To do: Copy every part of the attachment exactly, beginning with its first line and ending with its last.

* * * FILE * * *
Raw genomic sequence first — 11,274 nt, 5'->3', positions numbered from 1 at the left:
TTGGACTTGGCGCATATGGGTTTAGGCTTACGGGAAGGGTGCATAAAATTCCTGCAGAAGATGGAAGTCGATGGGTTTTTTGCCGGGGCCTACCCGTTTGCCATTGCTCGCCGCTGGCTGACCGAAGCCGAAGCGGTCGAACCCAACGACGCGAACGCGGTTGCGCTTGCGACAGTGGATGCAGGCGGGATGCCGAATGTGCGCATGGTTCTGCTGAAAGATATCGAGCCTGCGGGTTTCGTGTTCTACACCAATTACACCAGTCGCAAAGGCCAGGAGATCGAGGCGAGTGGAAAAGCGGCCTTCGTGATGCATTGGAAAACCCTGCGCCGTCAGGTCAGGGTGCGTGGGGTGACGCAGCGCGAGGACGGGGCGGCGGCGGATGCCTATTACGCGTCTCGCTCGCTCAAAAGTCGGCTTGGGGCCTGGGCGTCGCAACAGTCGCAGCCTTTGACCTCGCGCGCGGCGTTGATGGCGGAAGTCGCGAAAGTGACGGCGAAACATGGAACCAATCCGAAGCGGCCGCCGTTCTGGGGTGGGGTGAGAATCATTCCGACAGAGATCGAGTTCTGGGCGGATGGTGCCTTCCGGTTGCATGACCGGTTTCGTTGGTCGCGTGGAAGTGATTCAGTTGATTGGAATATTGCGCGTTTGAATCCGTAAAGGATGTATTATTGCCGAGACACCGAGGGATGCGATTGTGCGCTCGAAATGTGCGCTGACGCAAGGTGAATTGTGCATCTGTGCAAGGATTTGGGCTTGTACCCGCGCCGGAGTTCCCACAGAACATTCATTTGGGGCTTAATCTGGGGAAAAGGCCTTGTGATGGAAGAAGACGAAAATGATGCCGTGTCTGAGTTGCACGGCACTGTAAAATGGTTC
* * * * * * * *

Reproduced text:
Raw genomic sequence first — 11,274 nt, 5'->3', positions numbered from 1 at the left:
TTGGACTTGGCGCATATGGGTTTAGGCTTACGGGAAGGGTGCATAAAATTCCTGCAGAAGATGGAAGTCGATGGGTTTTTTGCCGGGGCCTACCCGTTTGCCATTGCTCGCCGCTGGCTGACCGAAGCCGAAGCGGTCGAACCCAACGACGCGAACGCGGTTGCGCTTGCGACAGTGGATGCAGGCGGGATGCCGAATGTGCGCATGGTTCTGCTGAAAGATATCGAGCCTGCGGGTTTCGTGTTCTACACCAATTACACCAGTCGCAAAGGCCAGGAGATCGAGGCGAGTGGAAAAGCGGCCTTCGTGATGCATTGGAAAACCCTGCGCCGTCAGGTCAGGGTGCGTGGGGTGACGCAGCGCGAGGACGGGGCGGCGGCGGATGCCTATTACGCGTCTCGCTCGCTCAAAAGTCGGCTTGGGGCCTGGGCGTCGCAACAGTCGCAGCCTTTGACCTCGCGCGCGGCGTTGATGGCGGAAGTCGCGAAAGTGACGGCGAAACATGGAACCAATCCGAAGCGGCCGCCGTTCTGGGGTGGGGTGAGAATCATTCCGACAGAGATCGAGTTCTGGGCGGATGGTGCCTTCCGGTTGCATGACCGGTTTCGTTGGTCGCGTGGAAGTGATTCAGTTGATTGGAATATTGCGCGTTTGAATCCGTAAAGGATGTATTATTGCCGAGACACCGAGGGATGCGATTGTGCGCTCGAAATGTGCGCTGACGCAAGGTGAATTGTGCATCTGTGCAAGGATTTGGGCTTGTACCCGCGCCGGAGTTCCCACAGAACATTCATTTGGGGCTTAATCTGGGGAAAAGGCCTTGTGATGGAAGAAGACGAAAATGATGCCGTGTCTGAGTTGCACGGCACTGTAAAATGGTTC